Gratitude Is Not Always Easy: Child Support Should Be Shared, Not Enforced

Gratitude Is Not Always Easy: Child Support Should Be Shared, Not Enforced

I should be feeling relief and happiness at getting caught up on my child support payments to my ex-wife (err, I mean my kids.). I should be grateful at the release this little bit of inheritance money has afforded me and my kids. I should be. But I’m not.

I’m going to refrain from retelling the story that I’ve told so many times here about being railroaded in my collaborative divorce, railroaded into accepting the traditional Texas Family Law process of giving the mom the lion’s share of the time with the kids and the hefty child support check. The situation is not that simple. Moms and dads are both valuable to their kids. And, contrary to the popular opinion 8-years ago, when my divorce was finalized, dads are just as important. Read that again, because a lot of you are going to disagree. Dads are just as important to their kids as their moms. And here’s the part you’re going to get mad about, AT EVERY AGE.

All of my wounds and recovery efforts have been packed into this blog in an attempt to make what was an awful situation into something positive. Today, I got the one response from her that I’ll ever get.

It’s more than I expected.

I don’t assume that she’s going to lighten up on her aggressive antagonism. I don’t assume she’s going to begin to include me in co-parenting discussions again. I don’t assume any goodwill from her. When we first got divorced, I counted on the goodwill between us. I did the best I could under difficult circumstances. I suppose we both did. We were all suffering from the crisis and reorientation of the divorce. With several big differences.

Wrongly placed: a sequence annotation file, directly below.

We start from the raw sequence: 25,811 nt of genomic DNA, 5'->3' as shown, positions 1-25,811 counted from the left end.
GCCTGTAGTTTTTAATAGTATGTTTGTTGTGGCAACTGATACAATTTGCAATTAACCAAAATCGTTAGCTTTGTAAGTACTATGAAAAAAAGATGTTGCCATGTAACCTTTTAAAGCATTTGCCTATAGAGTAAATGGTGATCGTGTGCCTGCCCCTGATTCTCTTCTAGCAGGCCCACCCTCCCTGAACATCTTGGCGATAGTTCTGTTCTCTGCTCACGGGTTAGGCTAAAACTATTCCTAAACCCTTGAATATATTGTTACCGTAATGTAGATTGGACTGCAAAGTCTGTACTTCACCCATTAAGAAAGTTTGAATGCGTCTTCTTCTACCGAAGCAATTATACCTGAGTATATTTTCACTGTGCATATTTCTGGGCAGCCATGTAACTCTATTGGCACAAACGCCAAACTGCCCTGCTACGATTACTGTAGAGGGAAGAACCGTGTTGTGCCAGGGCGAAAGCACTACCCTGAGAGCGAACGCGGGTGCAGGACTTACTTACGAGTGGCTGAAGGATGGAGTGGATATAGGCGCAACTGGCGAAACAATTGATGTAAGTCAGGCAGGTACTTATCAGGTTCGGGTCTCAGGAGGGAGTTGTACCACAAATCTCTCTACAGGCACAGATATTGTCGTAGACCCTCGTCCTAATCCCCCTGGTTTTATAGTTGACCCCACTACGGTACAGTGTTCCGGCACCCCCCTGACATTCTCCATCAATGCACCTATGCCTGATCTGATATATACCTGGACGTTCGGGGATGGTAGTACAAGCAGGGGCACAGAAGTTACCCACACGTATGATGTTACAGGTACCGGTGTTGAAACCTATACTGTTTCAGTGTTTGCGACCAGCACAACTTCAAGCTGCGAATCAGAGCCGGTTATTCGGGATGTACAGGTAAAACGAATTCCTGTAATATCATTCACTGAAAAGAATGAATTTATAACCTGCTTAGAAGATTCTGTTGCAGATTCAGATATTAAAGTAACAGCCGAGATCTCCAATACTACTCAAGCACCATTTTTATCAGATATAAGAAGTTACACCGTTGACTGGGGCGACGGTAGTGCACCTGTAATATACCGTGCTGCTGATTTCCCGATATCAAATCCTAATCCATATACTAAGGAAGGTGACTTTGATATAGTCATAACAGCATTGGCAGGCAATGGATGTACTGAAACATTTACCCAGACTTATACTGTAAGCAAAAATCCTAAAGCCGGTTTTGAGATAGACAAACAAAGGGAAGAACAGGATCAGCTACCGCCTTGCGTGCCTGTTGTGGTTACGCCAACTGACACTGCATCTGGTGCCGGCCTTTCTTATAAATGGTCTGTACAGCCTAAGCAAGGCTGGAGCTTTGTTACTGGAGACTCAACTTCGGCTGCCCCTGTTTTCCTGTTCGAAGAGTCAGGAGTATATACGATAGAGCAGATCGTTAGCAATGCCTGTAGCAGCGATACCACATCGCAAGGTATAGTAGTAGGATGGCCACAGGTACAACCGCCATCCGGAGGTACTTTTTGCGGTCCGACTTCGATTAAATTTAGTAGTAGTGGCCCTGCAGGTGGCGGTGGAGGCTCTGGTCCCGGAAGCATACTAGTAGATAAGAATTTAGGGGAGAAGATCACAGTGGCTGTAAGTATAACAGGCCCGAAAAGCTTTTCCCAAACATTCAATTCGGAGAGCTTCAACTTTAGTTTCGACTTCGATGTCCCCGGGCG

1. She was still in the house we’d bought together (my money as the down payment)
  2. She was getting a second paycheck, tax-free, to support our kids
  3. She was taking aggressive actions against me and keeping me from critical parenting discussions

Again, I really wanted the marriage to work out, but I never imagined that our post-marriage relationship would devolve so quickly into animosity. Silly me, I’m still imagining we could be friends. Be co-parents. But, I’m just that way. Even in the face of her disrespectful behavior, I kept thinking my positive actions would sway her my way. That she would give me the benefit of the doubt. Or really, that she would include me in the parenting of my kids as we had agreed to in our parenting plan and divorce decree. That’s not how it worked out.

So, today my ex-wife is whole. And she’s thankful.

I suppose I am thankful as well. Thankful, that I can limit my interactions with her as much as possible. Thankful that I inherited a bit of money so I could ask the AG’s office to take the lien off my credit report. (That should only take 6-months or so, according to the AG officer I spoke with.)

I am not happy about the debt because the entitlement my ex-wife went into the “negotiations” about divorce assumed that she would get the kids, the house, and the paycheck. She did. And she’s still not happy. Perhaps, me being happy is part of her problem. Oh well, it’s not my business to take her inventory or that of her new husband and their groovy life together. It’s not even my business to ask for a portion of the payoff (pay up?) to be set aside for a college fund. She not only rejected that request, she slapped at it with an angry claw.

Okay, I think I’m done. There’s no kumbaya happening here. I’m blessed to be able to get the AG’s enforcement arm off my back. And I’m blessed to be able to make my future child support payments due to a good economy and some gainful employment. And I’m blessed because many dads are left broken and indebted to their ex-wives in ways I can only imagine. I’m going to fight back. But now, I’m going to fight for the future single-dads. Now, I’m going to turn my anger into something positive.

Divorce should start at 50/50. Shared custody. Shared bills. Shared hardships if one or more of the parents lose a job. Let the individual couples negotiate in Texas from that position, rather than the inequitable position we are presented with today. I’m just a dad. I’m doing the best I can at being a dad and remaining a strong presence in my kids’ lives. And, in spite of my ex-wife’s attacks and exclusions, I’m moving forward with my heart and my intentions in the right place. It’s the last thank you I will ever get from my ex-wife, and that’s fine. From here on out, we’re done.

Always Love,

John McElhenney
@wholeparent

More from The Postive Divorce section:

See: I Am a Dad’s Rights Advocate: DADI (Dads Against Divorce Inequality)

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